Cement figures centrally in life here. The road outside our gate that parallels the lovely endemic shola forest across from us is essentially a big, cement block that was laid down on the dirt road that preceded it. The first road crew that laid the road didn’t make it wide enough, so subsequent road crews have been commissioned to widen the road by a meter on each side. This has been going on (or, more often, not been going on) since we arrived in Kodai last September. There have been three road crews so far. We’re guessing the work will never be completed, which is not necessarily bad news for us–a narrow road makes for slower traffic, and the many electrical poles that abut the original road are not moved when extra meters of cement are added, meaning there are poles coming up out of the widened road, making the whole effort kind of pointless.
After the road widening outside our gate, we had a sharp cliff between the edge of the cement road platform and our dirt driveway, so we asked the fellow who gardens for us to lay a bit of cement driveway. It turns out that when fellows like this gardener who are operating on slim budgets have to do cement work, they mix in A LOT of sand and rocks, to save on the cement cost. I would say our ratio in this case was about 1:50. Needless to say, the mud pie driveway was a mess and did not resemble cement. So, I explained to him that we wanted this one to last through a simple rain shower, let alone a monsoon, and that I’d be happy to buy many bags of cement to make that work. He said, no problem, and set to work. I came out to find a driveway that looked like it was a healthy ratio of cement to sand, say 2:1. We were thrilled until we drove over it a few days later and discovered that he had simply put a thin layer of cement on top of the mud pie drive. Oh well. It looks like we have some masonry in our future.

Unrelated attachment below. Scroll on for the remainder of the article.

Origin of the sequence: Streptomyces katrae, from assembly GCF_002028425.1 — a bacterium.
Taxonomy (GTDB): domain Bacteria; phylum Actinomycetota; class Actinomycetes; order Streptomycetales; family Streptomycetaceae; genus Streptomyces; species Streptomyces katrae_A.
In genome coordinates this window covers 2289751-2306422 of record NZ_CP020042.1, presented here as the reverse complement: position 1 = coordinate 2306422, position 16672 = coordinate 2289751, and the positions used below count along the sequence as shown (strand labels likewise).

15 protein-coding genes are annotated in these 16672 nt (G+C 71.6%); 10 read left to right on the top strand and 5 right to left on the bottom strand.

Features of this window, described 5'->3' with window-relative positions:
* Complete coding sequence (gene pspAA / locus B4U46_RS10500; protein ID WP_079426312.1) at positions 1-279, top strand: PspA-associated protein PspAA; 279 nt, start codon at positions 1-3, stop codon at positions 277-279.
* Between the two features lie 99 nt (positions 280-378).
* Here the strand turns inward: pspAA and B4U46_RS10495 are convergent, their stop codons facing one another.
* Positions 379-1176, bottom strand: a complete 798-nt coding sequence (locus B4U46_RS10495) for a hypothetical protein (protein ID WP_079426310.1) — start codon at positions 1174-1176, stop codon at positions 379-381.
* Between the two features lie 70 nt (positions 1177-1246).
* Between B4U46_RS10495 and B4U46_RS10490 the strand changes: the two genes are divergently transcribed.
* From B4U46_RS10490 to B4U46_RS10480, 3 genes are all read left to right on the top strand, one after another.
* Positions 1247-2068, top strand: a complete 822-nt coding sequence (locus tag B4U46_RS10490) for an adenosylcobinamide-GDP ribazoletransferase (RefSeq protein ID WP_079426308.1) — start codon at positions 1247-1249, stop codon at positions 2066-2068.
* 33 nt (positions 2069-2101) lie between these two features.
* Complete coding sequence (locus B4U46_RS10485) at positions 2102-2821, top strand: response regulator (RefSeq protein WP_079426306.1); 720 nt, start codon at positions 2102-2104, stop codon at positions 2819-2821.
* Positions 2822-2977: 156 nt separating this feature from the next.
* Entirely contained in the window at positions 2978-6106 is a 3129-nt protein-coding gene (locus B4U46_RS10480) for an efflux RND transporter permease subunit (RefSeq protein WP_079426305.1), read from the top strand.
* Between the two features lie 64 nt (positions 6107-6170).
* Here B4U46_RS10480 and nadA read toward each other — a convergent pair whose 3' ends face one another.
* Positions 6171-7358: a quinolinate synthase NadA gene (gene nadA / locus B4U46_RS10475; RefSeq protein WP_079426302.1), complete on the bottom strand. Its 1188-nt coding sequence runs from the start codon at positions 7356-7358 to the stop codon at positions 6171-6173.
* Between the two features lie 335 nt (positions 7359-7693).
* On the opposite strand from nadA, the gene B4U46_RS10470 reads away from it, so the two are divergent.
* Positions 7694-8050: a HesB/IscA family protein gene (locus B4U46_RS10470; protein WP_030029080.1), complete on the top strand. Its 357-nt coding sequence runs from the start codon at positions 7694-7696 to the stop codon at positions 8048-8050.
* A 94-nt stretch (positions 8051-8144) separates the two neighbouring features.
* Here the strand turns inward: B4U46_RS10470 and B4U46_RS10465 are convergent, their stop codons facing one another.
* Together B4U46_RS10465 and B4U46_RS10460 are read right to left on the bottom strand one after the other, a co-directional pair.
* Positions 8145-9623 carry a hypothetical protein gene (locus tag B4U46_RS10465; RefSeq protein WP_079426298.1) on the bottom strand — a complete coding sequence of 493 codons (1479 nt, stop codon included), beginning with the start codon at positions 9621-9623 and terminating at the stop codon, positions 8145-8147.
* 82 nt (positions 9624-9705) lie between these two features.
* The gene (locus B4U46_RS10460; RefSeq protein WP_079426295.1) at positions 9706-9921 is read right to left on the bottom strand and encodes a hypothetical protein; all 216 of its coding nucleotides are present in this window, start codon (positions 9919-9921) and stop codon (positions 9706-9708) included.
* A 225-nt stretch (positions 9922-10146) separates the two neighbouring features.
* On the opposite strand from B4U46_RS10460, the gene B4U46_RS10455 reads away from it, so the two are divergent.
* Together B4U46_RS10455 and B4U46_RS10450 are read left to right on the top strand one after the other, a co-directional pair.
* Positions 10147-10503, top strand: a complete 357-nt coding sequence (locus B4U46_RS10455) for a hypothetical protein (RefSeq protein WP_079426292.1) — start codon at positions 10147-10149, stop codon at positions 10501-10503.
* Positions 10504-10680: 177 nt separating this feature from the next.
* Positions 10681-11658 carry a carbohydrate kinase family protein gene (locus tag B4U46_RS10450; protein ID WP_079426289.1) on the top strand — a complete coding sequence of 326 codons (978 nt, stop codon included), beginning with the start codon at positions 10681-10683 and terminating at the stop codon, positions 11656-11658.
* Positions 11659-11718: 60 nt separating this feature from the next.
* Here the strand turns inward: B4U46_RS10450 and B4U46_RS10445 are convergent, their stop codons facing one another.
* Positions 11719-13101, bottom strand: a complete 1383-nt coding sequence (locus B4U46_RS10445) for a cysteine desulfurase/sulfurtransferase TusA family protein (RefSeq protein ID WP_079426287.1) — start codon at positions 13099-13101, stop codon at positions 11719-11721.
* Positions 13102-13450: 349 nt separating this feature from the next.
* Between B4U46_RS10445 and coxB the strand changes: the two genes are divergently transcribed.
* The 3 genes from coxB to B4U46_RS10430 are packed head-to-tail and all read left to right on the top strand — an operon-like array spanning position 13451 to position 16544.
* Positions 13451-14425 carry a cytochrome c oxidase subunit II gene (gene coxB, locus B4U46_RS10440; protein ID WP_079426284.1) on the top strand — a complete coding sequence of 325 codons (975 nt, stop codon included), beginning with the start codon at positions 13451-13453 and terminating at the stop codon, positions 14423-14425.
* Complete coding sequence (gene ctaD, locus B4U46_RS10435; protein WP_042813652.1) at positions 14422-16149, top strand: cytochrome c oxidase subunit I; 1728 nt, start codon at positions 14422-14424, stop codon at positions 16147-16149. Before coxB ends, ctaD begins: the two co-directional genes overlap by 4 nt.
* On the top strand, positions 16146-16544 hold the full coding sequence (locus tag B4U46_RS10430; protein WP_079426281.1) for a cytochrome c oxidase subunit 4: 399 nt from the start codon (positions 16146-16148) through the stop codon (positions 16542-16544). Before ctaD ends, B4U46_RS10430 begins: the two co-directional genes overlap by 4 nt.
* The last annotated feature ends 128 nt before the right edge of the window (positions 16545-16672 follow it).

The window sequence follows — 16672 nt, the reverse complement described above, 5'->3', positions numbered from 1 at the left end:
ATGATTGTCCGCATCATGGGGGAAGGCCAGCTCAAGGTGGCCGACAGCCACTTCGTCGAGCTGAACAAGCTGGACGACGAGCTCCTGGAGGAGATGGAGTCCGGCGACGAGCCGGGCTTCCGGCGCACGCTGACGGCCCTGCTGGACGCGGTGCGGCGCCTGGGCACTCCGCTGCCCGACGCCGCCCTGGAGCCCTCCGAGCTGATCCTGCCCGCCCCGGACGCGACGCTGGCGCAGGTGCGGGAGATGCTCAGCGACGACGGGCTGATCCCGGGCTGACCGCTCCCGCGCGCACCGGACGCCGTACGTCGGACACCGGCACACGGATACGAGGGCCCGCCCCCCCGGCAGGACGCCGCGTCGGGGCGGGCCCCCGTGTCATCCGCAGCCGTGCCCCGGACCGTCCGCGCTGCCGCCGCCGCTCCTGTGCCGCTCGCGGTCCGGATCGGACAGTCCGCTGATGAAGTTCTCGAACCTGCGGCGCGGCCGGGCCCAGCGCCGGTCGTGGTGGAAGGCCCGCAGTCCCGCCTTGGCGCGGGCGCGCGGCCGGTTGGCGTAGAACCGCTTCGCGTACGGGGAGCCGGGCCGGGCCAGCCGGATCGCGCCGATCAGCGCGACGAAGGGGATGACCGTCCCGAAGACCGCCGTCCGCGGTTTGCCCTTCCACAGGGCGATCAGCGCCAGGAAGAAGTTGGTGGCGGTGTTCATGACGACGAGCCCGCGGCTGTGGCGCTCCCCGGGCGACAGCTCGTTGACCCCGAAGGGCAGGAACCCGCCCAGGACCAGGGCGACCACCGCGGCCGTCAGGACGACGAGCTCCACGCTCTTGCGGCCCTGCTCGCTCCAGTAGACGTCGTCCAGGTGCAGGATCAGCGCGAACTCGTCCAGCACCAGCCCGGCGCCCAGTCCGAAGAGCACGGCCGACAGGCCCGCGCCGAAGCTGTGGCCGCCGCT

Cement has also been critical for patching our old (built in 1845) house’s walls, as they are red clay with a thin layer of cement, which inevitably cracks, leaving little holes that are perfect for baby fingers to pick at.
We’ve done some of our own cement work. We recently completed a mosaic of wonderfully pure, unadulterated cement and old tiles that were discarded on our road side, which we hammered into smaller pieces. The mosaic’s in the shape of the most simple kolum we know. Kolums are designs done in rice powder on one’s doorstep in the morning. They are a sort of visual prayer for the safety and the prosperity of the household. Even though this mosaic kolum is outside our bathroom door and is usually graced with our diaper pail on top of it, we really like it.